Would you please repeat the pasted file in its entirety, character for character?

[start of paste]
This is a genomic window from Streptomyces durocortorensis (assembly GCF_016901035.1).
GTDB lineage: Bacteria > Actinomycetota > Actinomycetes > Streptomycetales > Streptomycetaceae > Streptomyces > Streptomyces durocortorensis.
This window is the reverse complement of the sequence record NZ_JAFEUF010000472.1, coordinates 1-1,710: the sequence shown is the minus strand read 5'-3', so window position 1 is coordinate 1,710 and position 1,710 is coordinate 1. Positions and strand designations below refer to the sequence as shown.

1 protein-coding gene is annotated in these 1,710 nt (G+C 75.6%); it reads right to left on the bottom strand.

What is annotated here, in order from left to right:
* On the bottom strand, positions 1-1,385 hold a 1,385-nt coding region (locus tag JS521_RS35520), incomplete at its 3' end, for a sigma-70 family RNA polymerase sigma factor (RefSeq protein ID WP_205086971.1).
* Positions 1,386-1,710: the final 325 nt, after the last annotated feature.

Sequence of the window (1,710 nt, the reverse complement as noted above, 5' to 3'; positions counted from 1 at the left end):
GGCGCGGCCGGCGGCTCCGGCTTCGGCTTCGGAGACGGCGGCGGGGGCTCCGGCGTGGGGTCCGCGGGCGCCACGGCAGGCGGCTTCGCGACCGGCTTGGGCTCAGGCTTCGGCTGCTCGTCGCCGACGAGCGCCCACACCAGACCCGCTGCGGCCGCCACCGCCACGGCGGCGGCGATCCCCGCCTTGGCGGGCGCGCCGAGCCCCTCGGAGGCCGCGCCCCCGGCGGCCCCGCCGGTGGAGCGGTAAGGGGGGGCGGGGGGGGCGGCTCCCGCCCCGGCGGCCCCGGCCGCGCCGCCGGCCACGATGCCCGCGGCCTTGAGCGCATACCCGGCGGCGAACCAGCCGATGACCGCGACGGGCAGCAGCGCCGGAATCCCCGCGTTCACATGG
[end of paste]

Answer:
This is a genomic window from Streptomyces durocortorensis (assembly GCF_016901035.1).
GTDB lineage: Bacteria > Actinomycetota > Actinomycetes > Streptomycetales > Streptomycetaceae > Streptomyces > Streptomyces durocortorensis.
This window is the reverse complement of the sequence record NZ_JAFEUF010000472.1, coordinates 1-1,710: the sequence shown is the minus strand read 5'-3', so window position 1 is coordinate 1,710 and position 1,710 is coordinate 1. Positions and strand designations below refer to the sequence as shown.

1 protein-coding gene is annotated in these 1,710 nt (G+C 75.6%); it reads right to left on the bottom strand.

What is annotated here, in order from left to right:
* On the bottom strand, positions 1-1,385 hold a 1,385-nt coding region (locus tag JS521_RS35520), incomplete at its 3' end, for a sigma-70 family RNA polymerase sigma factor (RefSeq protein ID WP_205086971.1).
* Positions 1,386-1,710: the final 325 nt, after the last annotated feature.

Sequence of the window (1,710 nt, the reverse complement as noted above, 5' to 3'; positions counted from 1 at the left end):
GGCGCGGCCGGCGGCTCCGGCTTCGGCTTCGGAGACGGCGGCGGGGGCTCCGGCGTGGGGTCCGCGGGCGCCACGGCAGGCGGCTTCGCGACCGGCTTGGGCTCAGGCTTCGGCTGCTCGTCGCCGACGAGCGCCCACACCAGACCCGCTGCGGCCGCCACCGCCACGGCGGCGGCGATCCCCGCCTTGGCGGGCGCGCCGAGCCCCTCGGAGGCCGCGCCCCCGGCGGCCCCGCCGGTGGAGCGGTAAGGGGGGGCGGGGGGGGCGGCTCCCGCCCCGGCGGCCCCGGCCGCGCCGCCGGCCACGATGCCCGCGGCCTTGAGCGCATACCCGGCGGCGAACCAGCCGATGACCGCGACGGGCAGCAGCGCCGGAATCCCCGCGTTCACATGG